Models for Evaluating Teacher Effectiveness. Laura Goe, Ph.D. CCSSO National Summit on Educator Effectiveness. April 29, 2011 Washington, DC. The National Comprehensive Center for Teacher Quality.
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Laura Goe, Ph.D.
CCSSO National Summit on Educator Effectiveness
April 29, 2011 Washington, DC
A federally-funded partnership whose mission is to help states carry out the teacher quality mandates of ESEA
Effective teacher: students achieve acceptable rates (e.g., at least one grade level in an academic year) of student growth (as defined in this notice). States, LEAs, or schools must include multiple measures, provided that teacher effectiveness is evaluated, in significant part, by student growth (as defined in this notice). Supplemental measures may include, for example, multiple observation-based assessments of teacher performance. (pg 7)
Highly effective teacher students achieve high rates (e.g., one and one-half grade levels in an academic year) of student growth (as defined in this notice).
Student achievement means—
(a) For tested grades and subjects: (1) a student’s score on the State’s assessments under the ESEA; and, as appropriate, (2) other measures of student learning, such as those described in paragraph (b) of this definition, provided they are rigorous and comparable across classrooms.
(b) For non-tested grades and subjects: alternative measures of student learning and performance such as student scores on pre-tests and end-of-course tests; student performance on English language proficiency assessments; and other measures of student achievement that are rigorous and comparable across classrooms.
For evaluating teacher effectiveness
For improving teaching and learning
*Models in this case are the state or district systems of teacher evaluation including all of the inputs and decision points (measures, instruments, processes, training, and scoring, etc.) that result in determinations about individual teachers’ effectiveness.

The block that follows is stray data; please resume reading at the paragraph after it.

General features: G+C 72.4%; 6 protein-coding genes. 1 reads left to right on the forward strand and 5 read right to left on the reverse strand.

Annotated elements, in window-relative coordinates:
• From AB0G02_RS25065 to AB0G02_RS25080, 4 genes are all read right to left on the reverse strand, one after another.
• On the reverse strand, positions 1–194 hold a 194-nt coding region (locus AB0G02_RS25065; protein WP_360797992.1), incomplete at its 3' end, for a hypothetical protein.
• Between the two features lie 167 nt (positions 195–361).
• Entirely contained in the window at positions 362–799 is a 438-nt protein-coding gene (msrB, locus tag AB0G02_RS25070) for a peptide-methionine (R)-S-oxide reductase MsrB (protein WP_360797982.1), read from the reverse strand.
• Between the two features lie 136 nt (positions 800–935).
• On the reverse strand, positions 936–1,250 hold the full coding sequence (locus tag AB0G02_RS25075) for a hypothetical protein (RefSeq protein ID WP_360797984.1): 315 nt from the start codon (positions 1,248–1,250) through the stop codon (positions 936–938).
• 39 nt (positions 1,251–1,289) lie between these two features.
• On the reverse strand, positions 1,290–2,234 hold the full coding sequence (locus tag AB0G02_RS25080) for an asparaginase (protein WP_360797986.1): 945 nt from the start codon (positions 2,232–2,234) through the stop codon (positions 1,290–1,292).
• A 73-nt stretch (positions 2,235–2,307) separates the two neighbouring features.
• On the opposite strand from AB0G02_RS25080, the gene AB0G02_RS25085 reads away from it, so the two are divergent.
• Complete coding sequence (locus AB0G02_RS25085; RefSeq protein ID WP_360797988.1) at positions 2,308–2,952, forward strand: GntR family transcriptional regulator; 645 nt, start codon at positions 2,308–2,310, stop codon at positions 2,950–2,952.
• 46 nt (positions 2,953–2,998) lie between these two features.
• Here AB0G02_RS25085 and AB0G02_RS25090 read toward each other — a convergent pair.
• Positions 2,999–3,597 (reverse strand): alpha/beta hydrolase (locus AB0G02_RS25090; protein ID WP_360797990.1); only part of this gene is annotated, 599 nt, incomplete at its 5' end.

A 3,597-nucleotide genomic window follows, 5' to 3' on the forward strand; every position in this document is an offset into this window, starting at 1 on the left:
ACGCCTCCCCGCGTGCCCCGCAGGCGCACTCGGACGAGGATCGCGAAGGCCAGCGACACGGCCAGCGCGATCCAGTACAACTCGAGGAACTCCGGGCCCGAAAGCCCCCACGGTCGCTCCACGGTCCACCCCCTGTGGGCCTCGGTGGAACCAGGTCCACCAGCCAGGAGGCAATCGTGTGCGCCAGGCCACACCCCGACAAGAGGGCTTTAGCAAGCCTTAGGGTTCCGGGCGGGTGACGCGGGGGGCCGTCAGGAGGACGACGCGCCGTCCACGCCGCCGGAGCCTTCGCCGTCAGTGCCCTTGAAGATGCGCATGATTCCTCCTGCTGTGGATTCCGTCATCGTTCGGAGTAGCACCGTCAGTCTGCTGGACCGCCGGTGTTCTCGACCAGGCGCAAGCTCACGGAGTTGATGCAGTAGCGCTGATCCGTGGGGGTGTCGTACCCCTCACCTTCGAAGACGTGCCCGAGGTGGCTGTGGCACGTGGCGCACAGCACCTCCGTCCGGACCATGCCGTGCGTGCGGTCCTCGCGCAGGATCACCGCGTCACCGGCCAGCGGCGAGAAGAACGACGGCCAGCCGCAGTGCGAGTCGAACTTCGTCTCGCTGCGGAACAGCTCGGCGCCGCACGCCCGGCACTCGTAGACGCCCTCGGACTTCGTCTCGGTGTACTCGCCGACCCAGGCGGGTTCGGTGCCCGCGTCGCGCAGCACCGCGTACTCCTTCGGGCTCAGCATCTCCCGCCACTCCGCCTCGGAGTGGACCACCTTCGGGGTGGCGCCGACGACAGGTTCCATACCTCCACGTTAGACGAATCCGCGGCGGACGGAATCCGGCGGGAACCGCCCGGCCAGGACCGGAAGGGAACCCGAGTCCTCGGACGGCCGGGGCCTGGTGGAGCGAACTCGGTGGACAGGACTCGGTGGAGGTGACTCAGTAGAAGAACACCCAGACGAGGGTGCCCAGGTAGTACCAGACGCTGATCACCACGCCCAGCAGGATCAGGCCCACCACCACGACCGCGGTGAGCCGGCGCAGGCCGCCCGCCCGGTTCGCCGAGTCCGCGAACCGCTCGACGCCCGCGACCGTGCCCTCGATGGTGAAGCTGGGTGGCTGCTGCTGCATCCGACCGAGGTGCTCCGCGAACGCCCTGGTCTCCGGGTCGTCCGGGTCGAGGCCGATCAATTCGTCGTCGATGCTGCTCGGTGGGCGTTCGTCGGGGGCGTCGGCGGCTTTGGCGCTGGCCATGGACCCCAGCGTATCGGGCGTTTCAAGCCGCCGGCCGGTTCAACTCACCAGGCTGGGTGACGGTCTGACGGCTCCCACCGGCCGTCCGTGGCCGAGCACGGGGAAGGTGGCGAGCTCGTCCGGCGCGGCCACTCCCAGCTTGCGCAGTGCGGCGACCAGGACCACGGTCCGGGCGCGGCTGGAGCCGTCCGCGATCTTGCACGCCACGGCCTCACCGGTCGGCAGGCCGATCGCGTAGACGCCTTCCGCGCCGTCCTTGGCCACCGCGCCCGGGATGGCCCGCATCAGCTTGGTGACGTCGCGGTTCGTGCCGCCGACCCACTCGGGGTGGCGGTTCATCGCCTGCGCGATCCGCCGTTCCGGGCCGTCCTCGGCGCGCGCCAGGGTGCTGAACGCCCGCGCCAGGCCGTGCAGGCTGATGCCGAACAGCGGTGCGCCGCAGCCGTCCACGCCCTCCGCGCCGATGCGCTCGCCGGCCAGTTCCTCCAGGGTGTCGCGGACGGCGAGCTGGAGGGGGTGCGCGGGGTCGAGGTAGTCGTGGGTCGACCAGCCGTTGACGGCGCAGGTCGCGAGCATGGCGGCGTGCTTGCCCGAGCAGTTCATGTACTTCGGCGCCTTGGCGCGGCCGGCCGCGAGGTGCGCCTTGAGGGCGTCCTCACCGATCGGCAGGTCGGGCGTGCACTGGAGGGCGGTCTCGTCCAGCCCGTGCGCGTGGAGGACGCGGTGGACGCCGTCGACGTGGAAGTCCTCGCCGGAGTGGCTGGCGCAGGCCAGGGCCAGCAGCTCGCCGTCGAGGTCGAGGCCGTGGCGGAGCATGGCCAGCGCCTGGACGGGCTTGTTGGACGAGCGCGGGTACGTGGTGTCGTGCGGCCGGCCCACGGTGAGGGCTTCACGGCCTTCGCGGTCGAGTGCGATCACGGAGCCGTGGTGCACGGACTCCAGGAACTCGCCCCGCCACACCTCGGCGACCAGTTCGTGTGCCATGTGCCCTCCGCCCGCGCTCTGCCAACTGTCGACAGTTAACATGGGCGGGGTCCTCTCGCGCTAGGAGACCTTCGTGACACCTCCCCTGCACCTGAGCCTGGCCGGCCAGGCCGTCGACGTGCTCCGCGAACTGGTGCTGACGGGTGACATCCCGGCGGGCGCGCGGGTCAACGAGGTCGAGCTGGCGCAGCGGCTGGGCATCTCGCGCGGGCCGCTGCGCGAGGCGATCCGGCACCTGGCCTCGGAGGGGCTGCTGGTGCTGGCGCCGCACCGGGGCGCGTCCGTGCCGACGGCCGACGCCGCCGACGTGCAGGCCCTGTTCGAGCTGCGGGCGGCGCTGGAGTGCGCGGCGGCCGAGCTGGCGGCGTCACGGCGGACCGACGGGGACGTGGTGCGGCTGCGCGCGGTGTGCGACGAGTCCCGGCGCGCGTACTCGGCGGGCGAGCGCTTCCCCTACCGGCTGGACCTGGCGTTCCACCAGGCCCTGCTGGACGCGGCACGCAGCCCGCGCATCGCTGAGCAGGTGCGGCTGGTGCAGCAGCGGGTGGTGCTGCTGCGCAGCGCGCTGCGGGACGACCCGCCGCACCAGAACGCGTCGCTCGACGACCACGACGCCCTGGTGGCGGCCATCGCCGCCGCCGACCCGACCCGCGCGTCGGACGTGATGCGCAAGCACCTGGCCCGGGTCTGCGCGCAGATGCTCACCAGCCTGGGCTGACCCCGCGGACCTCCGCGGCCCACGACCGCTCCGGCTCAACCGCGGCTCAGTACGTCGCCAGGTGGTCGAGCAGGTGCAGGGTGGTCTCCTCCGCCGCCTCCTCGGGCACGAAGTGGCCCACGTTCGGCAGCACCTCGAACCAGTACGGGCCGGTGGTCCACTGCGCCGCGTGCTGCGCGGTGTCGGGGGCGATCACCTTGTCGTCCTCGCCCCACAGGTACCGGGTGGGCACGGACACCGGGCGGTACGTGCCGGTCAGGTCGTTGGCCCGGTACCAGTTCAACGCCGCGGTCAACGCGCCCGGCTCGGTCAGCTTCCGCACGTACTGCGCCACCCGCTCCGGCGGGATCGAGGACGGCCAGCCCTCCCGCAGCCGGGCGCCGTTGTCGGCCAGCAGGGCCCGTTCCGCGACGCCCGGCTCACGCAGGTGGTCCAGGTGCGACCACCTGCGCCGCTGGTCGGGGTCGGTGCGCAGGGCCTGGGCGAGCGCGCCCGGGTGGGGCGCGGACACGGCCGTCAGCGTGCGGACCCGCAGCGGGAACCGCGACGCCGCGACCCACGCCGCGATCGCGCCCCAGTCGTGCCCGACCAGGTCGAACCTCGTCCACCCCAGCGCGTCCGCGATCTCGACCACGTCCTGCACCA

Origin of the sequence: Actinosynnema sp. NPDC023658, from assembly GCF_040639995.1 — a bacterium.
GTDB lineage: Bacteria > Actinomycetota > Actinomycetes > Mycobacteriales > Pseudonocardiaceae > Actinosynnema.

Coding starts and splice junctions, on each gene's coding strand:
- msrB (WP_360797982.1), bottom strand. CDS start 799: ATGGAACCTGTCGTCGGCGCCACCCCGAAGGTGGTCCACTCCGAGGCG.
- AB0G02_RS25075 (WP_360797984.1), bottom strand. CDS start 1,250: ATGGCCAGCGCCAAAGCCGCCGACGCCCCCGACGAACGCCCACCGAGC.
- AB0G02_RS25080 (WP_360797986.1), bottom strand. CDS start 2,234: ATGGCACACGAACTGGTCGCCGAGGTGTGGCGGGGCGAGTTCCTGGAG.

Austin (Student learning objectives with pay-for-performance, group and individual SLOs assess with comprehensive rubric)
http://archive.austinisd.org/inside/initiatives/compensation/slos.phtmlDelaware Model (Teacher participation in identifying grade/subject measures which then must be approved by state)
Georgia CLASS Keys (Comprehensive rubric, includes student achievement—see last few pages)
Hillsborough, Florida (Creating assessments/tests for all subjects)
New Haven, CT (SLO model with strong teacher development component and matrix scoring; see Teacher Evaluation & Development System)
Rhode Island DOE Model (Student learning objectives combined with teacher observations and professionalism)
Teacher Advancement Program (TAP) (Value-added for tested grades only, no info on other subjects/grades, multiple observations for all teachers)
Washington DC IMPACT Guidebooks (Variation in how groups of teachers are measured—50% standardized tests for some groups, 10% other assessments for non-tested subjects and grades)
Student Learning Objectives:
Student learning rating
The student learning rating is determined by a combination of different sources of evidence of student learning. These sources fall into three categories:
Professional practice rating
Category 1: Student growth on state standardized tests (e.g., NECAP, PARCC)
Category 2: Student growth on standardized district-wide tests (e.g., NWEA, AP exams, Stanford-10, ACCESS, etc.)
Category 3: Other local school-, administrator-, or teacher-selected measures of student performance
Professional responsibilities rating
Final evaluation rating
(e.g., principal review of student work over a six month span)
Teacher A’s student learning rating
(growth on NECAP)
(e.g., growth on NWEA)
(e.g., joint review of critical essay portfolio)
Teacher B’s student learning rating
(e.g., AP English exam)
This teacher may use several category 3 assessments
(e.g., joint review of art portfolio)
Teacher C’s student learning rating
Asterisks indicate a mismatch between teacher’s performance on different types of measures
“In the fall, you will meet with your administrator to decide which assessment(s) you will use to evaluate your students’ achievement. If you are using multiple assessments, you will decide how to weight them. Finally, you will also decide on your specific student learning targets for the year. Please note that your administrator must approve your choice of assessments, the weights you assign to them, and your achievement targets. Please also note that your administrator may choose to meet with groups of teachers from similar content areas rather than with each teacher individually.”
Prince, C. D., Schuermann, P. J., Guthrie, J. W., Witham, P. J., Milanowski, A. T., & Thorn, C. A. (2006). The other 69 percent: Fairly rewarding the performance of teachers of non-tested subjects and grades. Washington, DC: U.S. Department of Education, Office of Elementary and Secondary Education.
Race to the Top Application
National Comprehensive Center for Teacher Quality
1100 17th Street NW, Suite 500Washington, DC 20036-4632877-322-8700 > www.tqsource.org